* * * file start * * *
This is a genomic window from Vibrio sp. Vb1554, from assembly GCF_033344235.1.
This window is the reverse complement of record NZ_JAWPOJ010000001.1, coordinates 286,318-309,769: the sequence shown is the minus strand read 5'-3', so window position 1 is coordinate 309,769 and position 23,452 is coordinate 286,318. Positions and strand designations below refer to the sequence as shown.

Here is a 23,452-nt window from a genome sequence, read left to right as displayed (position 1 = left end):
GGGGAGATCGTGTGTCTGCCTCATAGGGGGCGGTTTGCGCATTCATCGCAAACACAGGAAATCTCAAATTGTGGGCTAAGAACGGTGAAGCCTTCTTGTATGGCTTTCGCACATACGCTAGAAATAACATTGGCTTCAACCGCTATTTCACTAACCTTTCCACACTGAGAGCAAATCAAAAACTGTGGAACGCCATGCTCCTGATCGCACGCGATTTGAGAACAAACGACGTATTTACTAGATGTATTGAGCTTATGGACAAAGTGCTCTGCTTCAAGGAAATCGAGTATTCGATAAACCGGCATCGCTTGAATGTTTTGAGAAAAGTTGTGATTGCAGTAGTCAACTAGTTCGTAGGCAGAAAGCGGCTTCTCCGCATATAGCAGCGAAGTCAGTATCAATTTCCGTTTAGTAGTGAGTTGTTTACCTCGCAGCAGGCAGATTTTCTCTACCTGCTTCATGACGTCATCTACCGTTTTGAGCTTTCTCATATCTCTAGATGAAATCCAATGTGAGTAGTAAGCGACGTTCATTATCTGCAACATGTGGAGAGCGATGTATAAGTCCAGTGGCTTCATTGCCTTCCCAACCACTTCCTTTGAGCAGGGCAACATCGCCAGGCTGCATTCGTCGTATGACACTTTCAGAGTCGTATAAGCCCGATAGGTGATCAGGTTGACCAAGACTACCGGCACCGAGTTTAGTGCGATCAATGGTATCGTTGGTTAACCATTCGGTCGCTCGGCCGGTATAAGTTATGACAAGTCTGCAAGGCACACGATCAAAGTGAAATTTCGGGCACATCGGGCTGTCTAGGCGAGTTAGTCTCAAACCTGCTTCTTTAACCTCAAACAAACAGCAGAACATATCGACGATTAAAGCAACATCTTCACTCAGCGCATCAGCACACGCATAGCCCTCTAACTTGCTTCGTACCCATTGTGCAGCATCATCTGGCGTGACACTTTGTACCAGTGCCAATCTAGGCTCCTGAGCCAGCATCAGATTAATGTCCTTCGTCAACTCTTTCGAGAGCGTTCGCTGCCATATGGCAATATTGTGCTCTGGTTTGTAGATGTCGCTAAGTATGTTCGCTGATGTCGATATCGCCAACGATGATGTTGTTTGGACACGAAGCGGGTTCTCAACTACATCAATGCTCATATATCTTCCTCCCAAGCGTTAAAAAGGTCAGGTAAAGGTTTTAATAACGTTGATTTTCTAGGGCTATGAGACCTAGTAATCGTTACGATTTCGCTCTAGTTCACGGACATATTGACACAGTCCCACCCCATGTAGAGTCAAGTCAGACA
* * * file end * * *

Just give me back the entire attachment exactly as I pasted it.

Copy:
This is a genomic window from Vibrio sp. Vb1554, from assembly GCF_033344235.1.
This window is the reverse complement of record NZ_JAWPOJ010000001.1, coordinates 286,318-309,769: the sequence shown is the minus strand read 5'-3', so window position 1 is coordinate 309,769 and position 23,452 is coordinate 286,318. Positions and strand designations below refer to the sequence as shown.

Here is a 23,452-nt window from a genome sequence, read left to right as displayed (position 1 = left end):
GGGGAGATCGTGTGTCTGCCTCATAGGGGGCGGTTTGCGCATTCATCGCAAACACAGGAAATCTCAAATTGTGGGCTAAGAACGGTGAAGCCTTCTTGTATGGCTTTCGCACATACGCTAGAAATAACATTGGCTTCAACCGCTATTTCACTAACCTTTCCACACTGAGAGCAAATCAAAAACTGTGGAACGCCATGCTCCTGATCGCACGCGATTTGAGAACAAACGACGTATTTACTAGATGTATTGAGCTTATGGACAAAGTGCTCTGCTTCAAGGAAATCGAGTATTCGATAAACCGGCATCGCTTGAATGTTTTGAGAAAAGTTGTGATTGCAGTAGTCAACTAGTTCGTAGGCAGAAAGCGGCTTCTCCGCATATAGCAGCGAAGTCAGTATCAATTTCCGTTTAGTAGTGAGTTGTTTACCTCGCAGCAGGCAGATTTTCTCTACCTGCTTCATGACGTCATCTACCGTTTTGAGCTTTCTCATATCTCTAGATGAAATCCAATGTGAGTAGTAAGCGACGTTCATTATCTGCAACATGTGGAGAGCGATGTATAAGTCCAGTGGCTTCATTGCCTTCCCAACCACTTCCTTTGAGCAGGGCAACATCGCCAGGCTGCATTCGTCGTATGACACTTTCAGAGTCGTATAAGCCCGATAGGTGATCAGGTTGACCAAGACTACCGGCACCGAGTTTAGTGCGATCAATGGTATCGTTGGTTAACCATTCGGTCGCTCGGCCGGTATAAGTTATGACAAGTCTGCAAGGCACACGATCAAAGTGAAATTTCGGGCACATCGGGCTGTCTAGGCGAGTTAGTCTCAAACCTGCTTCTTTAACCTCAAACAAACAGCAGAACATATCGACGATTAAAGCAACATCTTCACTCAGCGCATCAGCACACGCATAGCCCTCTAACTTGCTTCGTACCCATTGTGCAGCATCATCTGGCGTGACACTTTGTACCAGTGCCAATCTAGGCTCCTGAGCCAGCATCAGATTAATGTCCTTCGTCAACTCTTTCGAGAGCGTTCGCTGCCATATGGCAATATTGTGCTCTGGTTTGTAGATGTCGCTAAGTATGTTCGCTGATGTCGATATCGCCAACGATGATGTTGTTTGGACACGAAGCGGGTTCTCAACTACATCAATGCTCATATATCTTCCTCCCAAGCGTTAAAAAGGTCAGGTAAAGGTTTTAATAACGTTGATTTTCTAGGGCTATGAGACCTAGTAATCGTTACGATTTCGCTCTAGTTCACGGACATATTGACACAGTCCCACCCCATGTAGAGTCAAGTCAGACA